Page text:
Santa Rosa has a new company that offers financing and services to help cities and counties in California establish community power programs such as Sonoma Clean Power.
The new company California Clean Power has already formed partnerships with First Community Bank. First Community Bank provided financing for the county’s public power program. Santa Rosa’s The Climate Centre was also a supporter of that effort.
Peter Rumble, a former county official and new CEO of the company, stated that “our goal is to provide cleaner energy at a lower price with local control.” Rumble will be leaving his position as deputy county administrator to take over California Clean Power.
The company’s four other owners and directors include developer Bill Gallaher (managing director of Oakmont Senior Living); former North Coast congressman Doug Bosco who is a principal investor and general attorney for Sonoma Media Investments which owns The Press Democrat; Komron Shahideini, a county planning commission and a partner at Oakmont Senior Living responsible for site acquisition and development; Jonathan Kathrein, a Bosco law clerk and law student with a background as community and environmental organising.
Gallaher, Bosco, and the board of directors at First Community are also directors. First Community has provided $10,000,000 in financing for Sonoma Clean Power, with a key startup loan amounting $2.5 million.
Sonoma Clean Power, a government agency, buys electricity from county residents and businesses. The rates are said to be 4 to 5 percent less than PG&E’s. The agency started supplying power in May, and it is expected to continue serving residents in seven of the nine county cities as well as those in the unincorporated areas.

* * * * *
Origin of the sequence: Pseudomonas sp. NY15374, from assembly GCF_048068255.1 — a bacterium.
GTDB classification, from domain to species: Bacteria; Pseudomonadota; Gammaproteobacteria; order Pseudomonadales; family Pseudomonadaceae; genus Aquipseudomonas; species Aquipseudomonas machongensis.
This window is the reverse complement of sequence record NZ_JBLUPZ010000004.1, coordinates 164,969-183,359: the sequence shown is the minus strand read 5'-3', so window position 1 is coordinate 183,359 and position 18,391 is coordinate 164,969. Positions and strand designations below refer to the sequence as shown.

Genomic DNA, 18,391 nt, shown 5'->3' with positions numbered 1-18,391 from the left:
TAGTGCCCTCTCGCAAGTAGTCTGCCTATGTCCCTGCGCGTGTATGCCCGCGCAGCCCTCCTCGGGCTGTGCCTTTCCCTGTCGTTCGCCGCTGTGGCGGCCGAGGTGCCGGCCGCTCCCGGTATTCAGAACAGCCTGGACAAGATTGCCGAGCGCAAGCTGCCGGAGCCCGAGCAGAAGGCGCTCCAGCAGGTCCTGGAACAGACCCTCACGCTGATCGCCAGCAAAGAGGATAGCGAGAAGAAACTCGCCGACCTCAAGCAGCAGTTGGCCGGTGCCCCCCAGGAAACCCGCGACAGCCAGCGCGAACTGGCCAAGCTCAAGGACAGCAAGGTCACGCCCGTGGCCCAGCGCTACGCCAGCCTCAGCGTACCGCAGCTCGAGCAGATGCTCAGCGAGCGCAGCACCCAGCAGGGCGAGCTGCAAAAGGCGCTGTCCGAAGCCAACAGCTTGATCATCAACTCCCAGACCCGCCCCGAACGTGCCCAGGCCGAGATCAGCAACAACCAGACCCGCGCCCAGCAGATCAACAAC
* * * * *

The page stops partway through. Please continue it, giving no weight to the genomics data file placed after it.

California Clean Power is the second company formed using the lessons learned from the county’s energy initiatives. Santa Rosa’s Ygrene Energy Fund was the first to be formed. It was established in 2011 with the goal of providing homeowners and businesses across the country with a new way for them to finance solar systems or energy-saving improvements. The county’s Energy Independence Program was the inspiration for the company. It was the first program nationwide to offer government-aided financing and repayment via property taxes.
Sonoma Clean Power was the second state-wide active community choice power program. The first was in Marin County.
Susan Gorin, County Supervisor, is Sonoma Clean Power chairwoman. She said that the company’s new concept was “good” since it takes a lot of time and effort to get an agency like a community power source off the ground. She said that the most important service is the start-up funding needed to pay for staff time and other expenses over a few years.
Gorin stated that the funding was provided by First Community. “We are very grateful for it,” he said.
Debbie Meekins, First Community President/CEO, stated that the bank joined Sonoma Clean Power due to the compelling benefits it offered communities in terms of choice, renewable energy, and local control.
Meekins stated that California Clean Power is looking to do the exact same thing.
The company will offer “turn-key” solutions to cities and counties that include financing, legal assistance, energy procurement, public outreach, billing, and other services.
Shahhosseini, director, stated that there is an opportunity to help the children with the difficult tasks.
Noble Americas Energy Solutions, based in San Diego, will manage power purchases. Rumble stated that California Clean Power will be able to make its revenue from a portion the rates charged by each energy user.
Rumble worked for the county for eight years, most recently as a deputy administrator and spokesman. Although he wasn’t directly involved in Sonoma Clean Power’s creation, he did assist with the initial business plan for the county’s Energy Independence Program. He also participated in the county’s opposition to legislation this year that would have made it more difficult to start new community choice power programs.
He said that there are many communities interested in the model.